NEW DELHI: The Supreme Court on Tuesday directed the Manipur government to ensure burial or cremation of all corpses, lying in mortuaries, including 88 bodies identified but not claimed, while making it categorical that it will not allow attempts to keep the pot boiling over dead bodies.
Senior advocate Colin Gonsalves, for one of the petitioners, said, “We want to know the details of the nine sites” identified by the government for the burial of bodies.
Solicitor General Tushar Mehta for the Manipur government, questioned Gonsalves, “who are we?”
He claimed that next of kin of the identified bodies are willing to claim them but civil society organisations are fomenting trouble.
Gonsalves said he was representing the next of kin.
Mehta said he was objecting to organisations with vested interest.
Upon this, a bench of Chief Justice of India D Y Chandrachud and Justices J B Pardiwala and Manoj Misra observed that he cannot accept an obstructionist approach against the burial of bodies.
The bench said it will not allow attempts to “keep the pot boiling" over dead bodies.
The SC-appointed committee had reported that among 175 bodies in mortuaries, 169 were identified – 81 claimed, 88 identified but not claimed.
Senior Advocate Indira Jaising, for another petitioner, asked the bench to ensure that the bodies are buried with dignity as per the customary or religious practices and DNA samples of bodies should be stored as evidence in the criminal trials.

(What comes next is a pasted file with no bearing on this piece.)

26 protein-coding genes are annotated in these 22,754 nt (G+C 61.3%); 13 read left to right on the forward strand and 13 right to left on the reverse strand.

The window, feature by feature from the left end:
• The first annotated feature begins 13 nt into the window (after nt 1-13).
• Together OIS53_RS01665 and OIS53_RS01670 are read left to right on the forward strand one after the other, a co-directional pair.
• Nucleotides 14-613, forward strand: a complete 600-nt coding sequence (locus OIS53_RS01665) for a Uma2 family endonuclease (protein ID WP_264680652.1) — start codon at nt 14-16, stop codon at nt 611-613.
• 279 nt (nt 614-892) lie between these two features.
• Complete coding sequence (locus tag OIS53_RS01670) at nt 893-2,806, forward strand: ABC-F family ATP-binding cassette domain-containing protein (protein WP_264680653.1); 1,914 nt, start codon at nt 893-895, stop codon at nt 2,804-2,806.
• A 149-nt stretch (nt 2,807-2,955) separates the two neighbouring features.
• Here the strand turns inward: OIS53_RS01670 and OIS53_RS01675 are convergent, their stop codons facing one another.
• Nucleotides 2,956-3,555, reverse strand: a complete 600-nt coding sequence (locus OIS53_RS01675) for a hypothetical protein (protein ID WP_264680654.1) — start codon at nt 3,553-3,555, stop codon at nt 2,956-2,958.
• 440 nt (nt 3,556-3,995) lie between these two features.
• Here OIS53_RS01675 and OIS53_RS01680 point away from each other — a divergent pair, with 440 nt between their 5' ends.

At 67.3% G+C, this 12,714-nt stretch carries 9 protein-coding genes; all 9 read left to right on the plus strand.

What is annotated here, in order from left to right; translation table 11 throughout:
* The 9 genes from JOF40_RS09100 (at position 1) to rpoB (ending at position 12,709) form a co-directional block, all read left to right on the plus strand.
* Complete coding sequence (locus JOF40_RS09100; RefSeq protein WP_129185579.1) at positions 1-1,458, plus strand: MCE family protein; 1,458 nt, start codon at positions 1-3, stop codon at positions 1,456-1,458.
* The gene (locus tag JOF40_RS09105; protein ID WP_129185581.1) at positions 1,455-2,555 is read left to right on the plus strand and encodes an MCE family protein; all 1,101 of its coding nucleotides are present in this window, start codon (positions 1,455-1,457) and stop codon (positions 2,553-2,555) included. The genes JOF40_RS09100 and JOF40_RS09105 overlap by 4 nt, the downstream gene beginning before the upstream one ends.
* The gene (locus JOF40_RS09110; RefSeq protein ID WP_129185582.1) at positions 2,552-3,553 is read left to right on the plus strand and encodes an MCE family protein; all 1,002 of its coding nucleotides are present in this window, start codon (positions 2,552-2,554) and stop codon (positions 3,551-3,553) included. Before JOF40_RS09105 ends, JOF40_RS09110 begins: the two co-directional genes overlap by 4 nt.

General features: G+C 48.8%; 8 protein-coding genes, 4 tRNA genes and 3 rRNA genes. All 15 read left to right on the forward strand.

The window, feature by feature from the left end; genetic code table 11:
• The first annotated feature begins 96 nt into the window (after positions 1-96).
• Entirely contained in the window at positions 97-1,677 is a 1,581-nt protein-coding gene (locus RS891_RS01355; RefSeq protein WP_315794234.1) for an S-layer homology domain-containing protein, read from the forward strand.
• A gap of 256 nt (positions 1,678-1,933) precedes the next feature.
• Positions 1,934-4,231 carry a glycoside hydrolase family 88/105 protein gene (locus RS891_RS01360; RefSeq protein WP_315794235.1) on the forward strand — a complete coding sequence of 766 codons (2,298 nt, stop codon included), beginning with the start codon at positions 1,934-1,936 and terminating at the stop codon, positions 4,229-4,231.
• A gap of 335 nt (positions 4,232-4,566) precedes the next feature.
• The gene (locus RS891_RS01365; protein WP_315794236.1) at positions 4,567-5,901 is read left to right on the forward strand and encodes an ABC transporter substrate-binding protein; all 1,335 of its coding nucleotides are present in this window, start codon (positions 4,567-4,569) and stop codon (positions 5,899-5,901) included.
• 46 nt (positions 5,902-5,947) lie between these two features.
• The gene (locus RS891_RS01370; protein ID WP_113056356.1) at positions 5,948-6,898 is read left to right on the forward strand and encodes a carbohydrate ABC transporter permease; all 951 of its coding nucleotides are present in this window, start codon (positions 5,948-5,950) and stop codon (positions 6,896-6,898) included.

Mehta, however, asked the bench to direct the organisations not to interfere with the burial of the bodies.
The court pointed out that the dead bodies cannot remain in mortuaries for an indefinite period.
It directed that last rites can be performed by family members for identified and claimed bodies at any of the nine sites without any hindrance by any other parties.
While issuing a slew of directions, the bench said either the families can claim them or the state will go ahead as per the municipal law.
The court also said the state authorities will intimate the next of kin of the identified bodies, which have already been claimed, about the sites and this process should be completed on or before December 4.
With regard to the bodies which have been identified but not claimed, the bench asked the state administration to issue a communication to the next of kin on or before Monday intimating them that they are permitted to carry out the last rites together with requisite religious observances within a period of one week.
The bench allowed that state to carry out burial/cremation of unidentified bodies with due observance of religious rites.
The court said the Collector and the Superintendent of Police (SP) would be at liberty to take all appropriate steps for maintenance of law and order so as to ensure that the burial/cremation takes place in an orderly manner.
The bench said in the event that DNA samples have not been drawn at the stage when the autopsies were conducted, the state shall ensure drawing of such samples before the process of burial/cremation takes place.
The court also allowed the state government to issue a public notice indicating that if bodies, which are identified, are not claimed within a period of one week from the date of issuance of the notice, the state shall carry out the last rites.
The court scheduled the matter for further hearing on December 4, regarding the issues raised in the committee’s report about acceptance of ex-gratia to kin of the victims.
The apex court-appointed committee, in a report, said that the state NGOs are preventing cremation of 88 bodies preserved in Imphal mortuaries, and obstructing acceptance of ex-gratia by kin.